Senate to Vote on So-Called 'Marriage Protection Amendment' Prior to to Fall Elections

On February 10th, Senate Majority Leader Bill Frist announced that
he would bring the already failed proposal to write discrimination into
the Constitution up for a vote on June 5, 2006. Similar to 2004, the
Senate vote on the so-called Marriage Protection Amendment will come as
the fall election season heats up.

"Not one marriage is protected by this amendment and all
marriages are devalued when used as a political ploy," said Human Rights
Campaign President Joe Solmonese. "Writing one group of people out of
the protections of the Constitution is politics at its worst."

At the Conservative Political Action Committee Conference in
Washington, DC on Fri., Feb. 10, Sen. Frist said, "Today, the
institution of marriage is under attack…. When America's values are
under attack, we need to act…. And on June 5th – and everybody note
that on your calendar – when I bring the marriage protection amendment
to the Senate floor, we will act." Also speaking at the event were
noted anti-gay leaders Phyllis Schlafly, Sen. Rick Santorum, Sen. Sam
Brownback and Alan Chambers, head of the dangerous "ex-gay" group Exodus

"Senator Frist used the stage at the venomous CPAC conference to
appeal to a small group of extremists that strategists like Karl Rove
count on turning out on Election Day," said Solmonese. "Writing
discrimination into the constitution may appease extremists but it turns
off fair-minded voters tired of political games with real problems are
left unsolved."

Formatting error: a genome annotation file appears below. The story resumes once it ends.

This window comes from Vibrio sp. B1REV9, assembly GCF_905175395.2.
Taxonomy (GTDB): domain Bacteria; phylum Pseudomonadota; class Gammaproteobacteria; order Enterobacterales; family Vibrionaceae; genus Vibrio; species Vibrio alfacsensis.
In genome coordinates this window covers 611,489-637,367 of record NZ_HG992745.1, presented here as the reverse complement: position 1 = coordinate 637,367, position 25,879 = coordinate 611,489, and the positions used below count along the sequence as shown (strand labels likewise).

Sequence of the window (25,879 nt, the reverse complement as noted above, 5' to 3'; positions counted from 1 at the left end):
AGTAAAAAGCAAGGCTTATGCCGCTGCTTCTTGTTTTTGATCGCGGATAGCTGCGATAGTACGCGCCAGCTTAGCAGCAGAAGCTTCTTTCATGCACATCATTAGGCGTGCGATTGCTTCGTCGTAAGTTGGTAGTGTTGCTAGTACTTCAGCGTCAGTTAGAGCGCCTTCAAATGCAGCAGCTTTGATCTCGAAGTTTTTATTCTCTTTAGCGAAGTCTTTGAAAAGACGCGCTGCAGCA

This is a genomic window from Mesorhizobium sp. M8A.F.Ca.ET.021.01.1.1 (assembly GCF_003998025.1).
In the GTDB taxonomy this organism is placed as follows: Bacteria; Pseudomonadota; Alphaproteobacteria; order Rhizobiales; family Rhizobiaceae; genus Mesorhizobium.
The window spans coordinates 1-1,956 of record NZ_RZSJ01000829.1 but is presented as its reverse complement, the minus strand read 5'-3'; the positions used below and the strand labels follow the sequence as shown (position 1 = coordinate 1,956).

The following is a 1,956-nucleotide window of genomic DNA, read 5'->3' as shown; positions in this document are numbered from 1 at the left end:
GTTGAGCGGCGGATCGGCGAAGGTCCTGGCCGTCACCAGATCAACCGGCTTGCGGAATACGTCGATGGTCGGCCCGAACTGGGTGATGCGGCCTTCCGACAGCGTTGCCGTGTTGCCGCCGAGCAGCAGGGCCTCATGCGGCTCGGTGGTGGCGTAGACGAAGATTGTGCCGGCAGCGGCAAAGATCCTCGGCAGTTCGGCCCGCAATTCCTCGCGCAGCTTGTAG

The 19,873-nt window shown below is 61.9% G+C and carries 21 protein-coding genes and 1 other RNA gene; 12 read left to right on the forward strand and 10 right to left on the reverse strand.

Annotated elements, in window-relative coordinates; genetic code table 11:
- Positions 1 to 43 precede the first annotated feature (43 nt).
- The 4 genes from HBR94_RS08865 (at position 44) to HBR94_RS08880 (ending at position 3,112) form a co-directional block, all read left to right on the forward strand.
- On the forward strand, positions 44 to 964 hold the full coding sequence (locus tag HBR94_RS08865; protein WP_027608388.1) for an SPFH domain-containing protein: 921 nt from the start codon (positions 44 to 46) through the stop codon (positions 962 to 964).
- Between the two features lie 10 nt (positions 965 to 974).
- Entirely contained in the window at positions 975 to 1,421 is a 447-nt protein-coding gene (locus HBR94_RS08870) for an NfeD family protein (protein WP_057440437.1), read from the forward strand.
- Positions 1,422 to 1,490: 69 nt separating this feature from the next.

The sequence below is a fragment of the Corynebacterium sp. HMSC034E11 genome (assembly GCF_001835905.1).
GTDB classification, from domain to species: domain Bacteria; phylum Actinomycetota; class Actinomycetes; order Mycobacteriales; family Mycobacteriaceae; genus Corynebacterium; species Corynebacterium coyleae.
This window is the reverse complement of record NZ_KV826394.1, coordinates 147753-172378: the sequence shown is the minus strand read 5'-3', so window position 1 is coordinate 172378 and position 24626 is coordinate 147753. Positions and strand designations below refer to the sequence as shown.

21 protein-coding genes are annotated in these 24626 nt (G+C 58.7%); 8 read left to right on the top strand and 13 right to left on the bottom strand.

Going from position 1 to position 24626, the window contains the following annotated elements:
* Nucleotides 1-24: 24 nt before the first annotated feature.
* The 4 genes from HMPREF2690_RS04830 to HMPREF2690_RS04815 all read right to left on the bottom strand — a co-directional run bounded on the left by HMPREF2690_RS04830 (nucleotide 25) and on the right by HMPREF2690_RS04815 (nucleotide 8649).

Not only would the amendment ban marriage for same-sex couples,
it also threatens domestic partnerships and civil unions. Exit polling
from the 2004 election showed that 60 percent of voters favored either
marriage or civil unions to provide same-sex couples with equal
opportunities to protect their families.

"Americans want fairness for gay couples and this amendment
could wipe out any option for providing critical responsibilities and
protections to families," said Solmonese. "Our nation's founding
document should be amended to expand rights and liberties, not take them

The amendment received prominent attention in 2004 when House
and Senate leaders tried to use same-sex marriage as a wedge issue in
the November elections. Yet, despite intense pressure from the White
House and extreme right-wing organizations, the amendment which requires
two-thirds approval in each chamber, failed in the House by a 227-186
margin and in the Senate with a vote of 48-50. Republicans and
Democrats joined together in both houses of Congress to defeat the
attempt to single out one group of Americans for unequal treatment in
the Constitution.

A broad coalition of religious organizations, civil rights
groups, and individuals from across the political spectrum stood up
against the amendment in 2004 – then called the Federal Marriage

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